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triplicate; one copy shall be presented to each government, and the third shall be placed in the archives of the commission.

The high contracting parties reserve to themselves the right to act independently on the subject matter of the dispute after the commission shall have presented its report.

ARTICLE IV

The present treaty shall be ratified by the President of the United States of America, by and with the advice and consent of the Senate, and by His Majesty the King of Italy, and the ratifications shall be exchanged as soon as possible.

The treaty will come into force, for a period of five years, immediately after the exchange of ratifications. It will thereafter remain in force for twelve months more after one of the high contracting parties shall have notified the other of its intention to terminate it.

In witness whereof the respective plenipotentiaries have signed the present treaty and have affixed thereunto their seals.

Done in duplicate in the English and Italian languages at Washington this fifth day of May, in the year 1914.

WILLIAM JENNINGS BRYAN. (SEAL.)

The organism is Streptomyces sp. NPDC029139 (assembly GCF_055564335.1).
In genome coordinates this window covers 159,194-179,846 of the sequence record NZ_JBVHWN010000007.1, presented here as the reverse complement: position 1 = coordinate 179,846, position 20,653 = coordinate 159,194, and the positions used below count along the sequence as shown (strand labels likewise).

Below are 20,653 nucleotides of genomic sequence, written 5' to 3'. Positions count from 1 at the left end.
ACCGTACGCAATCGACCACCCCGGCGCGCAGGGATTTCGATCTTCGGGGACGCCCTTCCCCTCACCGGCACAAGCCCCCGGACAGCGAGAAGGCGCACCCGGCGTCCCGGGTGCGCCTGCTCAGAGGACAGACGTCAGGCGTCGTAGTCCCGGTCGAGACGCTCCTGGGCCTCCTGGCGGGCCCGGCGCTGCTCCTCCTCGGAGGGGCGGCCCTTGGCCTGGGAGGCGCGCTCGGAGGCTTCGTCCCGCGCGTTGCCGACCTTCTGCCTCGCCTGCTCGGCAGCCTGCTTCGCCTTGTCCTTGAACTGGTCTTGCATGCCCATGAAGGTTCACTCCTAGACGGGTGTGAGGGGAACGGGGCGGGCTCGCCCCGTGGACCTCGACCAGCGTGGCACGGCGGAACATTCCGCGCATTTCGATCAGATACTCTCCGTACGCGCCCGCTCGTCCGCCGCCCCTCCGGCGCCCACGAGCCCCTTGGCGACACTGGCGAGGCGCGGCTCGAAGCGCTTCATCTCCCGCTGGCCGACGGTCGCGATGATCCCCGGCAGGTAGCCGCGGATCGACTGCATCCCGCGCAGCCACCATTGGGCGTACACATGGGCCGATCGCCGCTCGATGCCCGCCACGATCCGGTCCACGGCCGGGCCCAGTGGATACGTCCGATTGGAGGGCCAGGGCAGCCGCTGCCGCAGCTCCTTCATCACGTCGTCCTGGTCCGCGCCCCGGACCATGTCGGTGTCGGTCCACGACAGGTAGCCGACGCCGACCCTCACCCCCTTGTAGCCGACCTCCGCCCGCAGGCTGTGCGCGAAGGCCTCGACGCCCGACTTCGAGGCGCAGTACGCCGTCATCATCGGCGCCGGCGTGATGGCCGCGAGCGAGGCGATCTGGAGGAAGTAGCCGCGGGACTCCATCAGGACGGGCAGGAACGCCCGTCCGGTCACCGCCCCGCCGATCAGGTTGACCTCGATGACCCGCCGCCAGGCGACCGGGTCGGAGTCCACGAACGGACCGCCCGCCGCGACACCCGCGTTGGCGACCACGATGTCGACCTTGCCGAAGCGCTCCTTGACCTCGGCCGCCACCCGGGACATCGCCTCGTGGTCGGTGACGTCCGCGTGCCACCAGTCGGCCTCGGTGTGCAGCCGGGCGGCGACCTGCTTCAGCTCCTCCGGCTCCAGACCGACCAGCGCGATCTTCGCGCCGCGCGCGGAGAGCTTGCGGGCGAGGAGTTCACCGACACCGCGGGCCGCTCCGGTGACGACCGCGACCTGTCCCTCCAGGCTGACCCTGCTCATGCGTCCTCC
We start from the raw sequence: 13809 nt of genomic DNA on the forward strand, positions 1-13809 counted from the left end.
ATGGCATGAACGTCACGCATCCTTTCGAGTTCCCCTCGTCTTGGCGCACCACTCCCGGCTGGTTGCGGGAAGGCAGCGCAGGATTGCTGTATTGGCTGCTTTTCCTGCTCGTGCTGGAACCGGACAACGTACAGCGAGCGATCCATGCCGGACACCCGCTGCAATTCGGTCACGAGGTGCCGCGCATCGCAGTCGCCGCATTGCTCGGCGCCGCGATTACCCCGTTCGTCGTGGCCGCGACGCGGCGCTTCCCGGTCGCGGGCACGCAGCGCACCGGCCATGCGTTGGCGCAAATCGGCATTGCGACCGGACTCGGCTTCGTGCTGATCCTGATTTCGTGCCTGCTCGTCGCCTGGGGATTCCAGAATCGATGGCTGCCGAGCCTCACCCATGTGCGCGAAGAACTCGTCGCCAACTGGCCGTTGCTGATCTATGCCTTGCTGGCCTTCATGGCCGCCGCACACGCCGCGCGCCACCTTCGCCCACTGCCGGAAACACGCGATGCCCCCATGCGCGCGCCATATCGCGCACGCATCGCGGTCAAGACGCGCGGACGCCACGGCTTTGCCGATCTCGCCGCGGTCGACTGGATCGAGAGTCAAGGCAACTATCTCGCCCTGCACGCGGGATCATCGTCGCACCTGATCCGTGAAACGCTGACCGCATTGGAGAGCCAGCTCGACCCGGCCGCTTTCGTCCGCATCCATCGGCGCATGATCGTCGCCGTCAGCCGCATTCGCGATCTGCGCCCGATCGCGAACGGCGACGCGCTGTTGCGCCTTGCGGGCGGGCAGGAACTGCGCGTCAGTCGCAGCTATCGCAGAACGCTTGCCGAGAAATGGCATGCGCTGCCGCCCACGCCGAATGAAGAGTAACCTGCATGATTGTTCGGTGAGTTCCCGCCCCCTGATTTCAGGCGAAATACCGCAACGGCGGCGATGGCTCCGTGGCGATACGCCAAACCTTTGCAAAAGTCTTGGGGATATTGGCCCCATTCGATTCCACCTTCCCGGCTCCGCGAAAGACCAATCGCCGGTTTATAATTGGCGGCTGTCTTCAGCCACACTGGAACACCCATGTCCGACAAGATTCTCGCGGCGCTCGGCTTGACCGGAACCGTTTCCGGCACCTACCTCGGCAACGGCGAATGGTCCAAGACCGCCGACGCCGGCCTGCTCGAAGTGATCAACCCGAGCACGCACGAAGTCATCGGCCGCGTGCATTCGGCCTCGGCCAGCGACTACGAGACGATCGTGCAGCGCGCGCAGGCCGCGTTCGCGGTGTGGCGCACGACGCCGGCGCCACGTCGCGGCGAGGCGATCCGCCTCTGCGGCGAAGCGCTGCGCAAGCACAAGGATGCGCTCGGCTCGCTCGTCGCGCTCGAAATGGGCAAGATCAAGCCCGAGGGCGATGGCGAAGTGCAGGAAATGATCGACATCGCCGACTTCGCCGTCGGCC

CUSANI.

(SEAL.)

TREATY BETWEEN NORWAY AND THE UNITED STATES FOR THE

ADVANCEMENT OF PEACE

Signed at Washington, June 24, 1914; ratifications exchanged,

October 21, 1914

The President of the United States of America and His Majesty the King of Norway, being desirous to strengthen the bonds of amity that bind them together and also to advance the cause of general peace, have resolved to enter into a treaty for that purpose, and to that end have appointed as their plenipotentiaries:

The President of the United States, William Jennings Bryan, Secretary of State of the United States; and

His Majesty the King of Norway, H. H. Bryn, Envoy Extraordinary and Minister Plenipotentiary of Norway to the United States;

Who, after having communicated to each other their respective full powers, found to be in proper form, have agreed upon and concluded the following articles:

1 U. S. Treaty Series, No. 599.

ARTICLE I The high contracting parties agree that all disputes between them of every nature whatsoever shall, when diplomatic methods of adjustment have failed, be referred for investigation and report to a permanent international commission; provided, however, that treaties in force between the two parties do not prescribe settlement by arbitration of such disputes.

The commission shall be constituted in the manner prescribed in the next succeeding article.